UPDATED: FDA AdComm experts acknowledge problems, but give a thumbs-up on Acadia's Parkinson's antipsychotic

An FDA advisory panel of outside experts weighed the data on the risks and potential benefits of using Acadia's ($ACAD) Nuplazid (pimavanserin) as a new antipsychotic for Parkinson's patients, and most concluded that it should be OK'd for commercial use at this point.

The panel came down heavily in favor of the established efficacy of the drug, with 12 voting "yes" on whether the company had provided convincing positive data, compared to two votes against. Several members of the advisory group said they were influenced by the absence of approved therapies for the indication. And even with a clear set of issues related to the safety of the drug, as presented by regulators, several of the experts were won over by the idea of approving the drug now and demanding more work on the therapy later.

The panel voted 12 to 2 that the drug's benefits outweighed the risks of taking it.

After staying in limbo through the day, Acadia's shares shot up 23% on Tuesday evening.

"The positive AdComm renders FDA approval, on or before ACAD's PDUFA of May 1st, very likely, in our view," notes Leerink's Paul Matteis. "Upon approval, we believe investors will be focused on labeling language--while FDA members stated they had not decided on a black box (BB), we believe panelist commentary and FDA precedent suggest a BB is very likely, which we see as largely in with consensus."

The FDA's analysis put a bright spotlight on just what the drug's potential benefits would cost. Their task was complicated by the fact that many of the standard therapies now in use on an off-label basis are all tied to an increased risk of death.

"This is a medically frail population," noted the FDA's Paul Andreason, an agency medical officer and psychiatrist who readily acknowledged the positive efficacy data offered on the drug in the pivotal study, which illustrated the drug's ability to reduce psychotic events for patients. The problem with pimavanserin, though, is the data also underscored a significantly increased risk of deaths and serious adverse events. The challenge for the panel, he said, was determining if the risk/benefit equation came out in favor of the drug, or against it.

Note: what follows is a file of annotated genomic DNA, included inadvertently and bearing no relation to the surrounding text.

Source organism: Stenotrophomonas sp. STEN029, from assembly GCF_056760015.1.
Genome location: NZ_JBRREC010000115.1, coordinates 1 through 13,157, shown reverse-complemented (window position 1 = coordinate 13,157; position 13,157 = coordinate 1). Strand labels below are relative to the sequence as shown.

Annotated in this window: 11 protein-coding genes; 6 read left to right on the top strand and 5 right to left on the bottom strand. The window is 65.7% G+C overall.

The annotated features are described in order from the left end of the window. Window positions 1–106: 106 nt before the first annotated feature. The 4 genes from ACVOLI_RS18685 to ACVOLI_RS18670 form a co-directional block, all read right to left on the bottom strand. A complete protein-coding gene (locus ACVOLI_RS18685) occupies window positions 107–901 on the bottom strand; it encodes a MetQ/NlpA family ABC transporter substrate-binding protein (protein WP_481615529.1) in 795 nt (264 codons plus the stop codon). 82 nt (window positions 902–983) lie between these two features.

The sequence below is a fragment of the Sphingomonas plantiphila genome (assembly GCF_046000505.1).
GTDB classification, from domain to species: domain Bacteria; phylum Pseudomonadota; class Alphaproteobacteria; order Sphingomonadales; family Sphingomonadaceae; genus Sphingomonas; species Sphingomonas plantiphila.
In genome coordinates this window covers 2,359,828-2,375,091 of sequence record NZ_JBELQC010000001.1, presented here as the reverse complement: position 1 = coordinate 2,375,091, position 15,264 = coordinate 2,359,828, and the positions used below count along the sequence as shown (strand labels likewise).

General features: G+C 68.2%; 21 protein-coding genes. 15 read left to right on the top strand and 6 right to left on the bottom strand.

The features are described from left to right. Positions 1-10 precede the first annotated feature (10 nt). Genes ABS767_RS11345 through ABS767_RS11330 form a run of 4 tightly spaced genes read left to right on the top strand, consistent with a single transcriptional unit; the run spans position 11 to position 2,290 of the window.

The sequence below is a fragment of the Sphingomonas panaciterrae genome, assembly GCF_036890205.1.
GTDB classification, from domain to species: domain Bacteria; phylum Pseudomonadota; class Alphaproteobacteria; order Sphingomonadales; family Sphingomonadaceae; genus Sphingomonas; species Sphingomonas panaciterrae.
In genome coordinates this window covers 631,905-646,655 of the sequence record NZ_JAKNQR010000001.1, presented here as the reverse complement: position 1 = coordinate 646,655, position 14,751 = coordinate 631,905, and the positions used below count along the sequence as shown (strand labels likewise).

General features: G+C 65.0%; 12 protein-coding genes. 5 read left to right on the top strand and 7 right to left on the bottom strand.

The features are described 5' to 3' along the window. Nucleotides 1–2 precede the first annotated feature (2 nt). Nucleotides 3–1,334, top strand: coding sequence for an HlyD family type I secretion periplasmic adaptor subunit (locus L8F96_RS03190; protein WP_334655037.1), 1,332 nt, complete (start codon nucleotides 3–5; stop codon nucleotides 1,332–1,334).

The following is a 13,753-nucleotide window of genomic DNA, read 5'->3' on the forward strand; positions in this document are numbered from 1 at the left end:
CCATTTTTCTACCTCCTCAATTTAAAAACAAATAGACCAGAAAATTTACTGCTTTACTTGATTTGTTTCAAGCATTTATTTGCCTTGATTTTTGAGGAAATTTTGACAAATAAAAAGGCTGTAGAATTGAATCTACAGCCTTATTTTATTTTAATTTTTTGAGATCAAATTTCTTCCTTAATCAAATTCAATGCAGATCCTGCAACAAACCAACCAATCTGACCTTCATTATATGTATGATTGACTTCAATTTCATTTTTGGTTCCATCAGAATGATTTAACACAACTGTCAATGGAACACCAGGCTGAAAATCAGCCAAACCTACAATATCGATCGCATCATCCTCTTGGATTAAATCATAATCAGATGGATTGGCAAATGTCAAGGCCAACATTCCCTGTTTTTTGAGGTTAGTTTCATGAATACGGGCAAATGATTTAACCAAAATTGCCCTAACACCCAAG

Andreason then ran through a series of conclusions, drawing a bottom line on the chances of a major reduction in disease symptoms and the rising risk of patient danger as the dose increased. For the regulator, the key was determining how many patients had to be treated in order to do some real good, like keeping "somebody out of the nursing home." That kind of benefit could be limited to a ratio of one out of 5 treated patients.

"In summary," he wrapped up with the panel, "you need to treat 91 people for 7 full (therapeutic) responses" while tracking 5 serious adverse events, "one of which will result in death."

A number of experts criticized the single study with limited targets that the company used for the application. The agency also highlighted problems with the size, noting that it included only a relatively small number of patients, where the data could have been influenced by small shifts in outcomes between the drug and placebo arms. And that discussion may well lead to changes in trial design for future applicants.

The final decision on a near-term approval now shifts to the FDA. And the agency's final decision will have a major impact on San Diego-based Acadia. Analysts have pegged 2020 revenue from Nuplazid at $1.4 billion, making this one of the top drug prospects up for review this year. It remains to be seen, though, just how those forecasts could be influenced by today's debate.

The FDA has designated the therapy as a "breakthrough" drug warranting a quick response from regulators.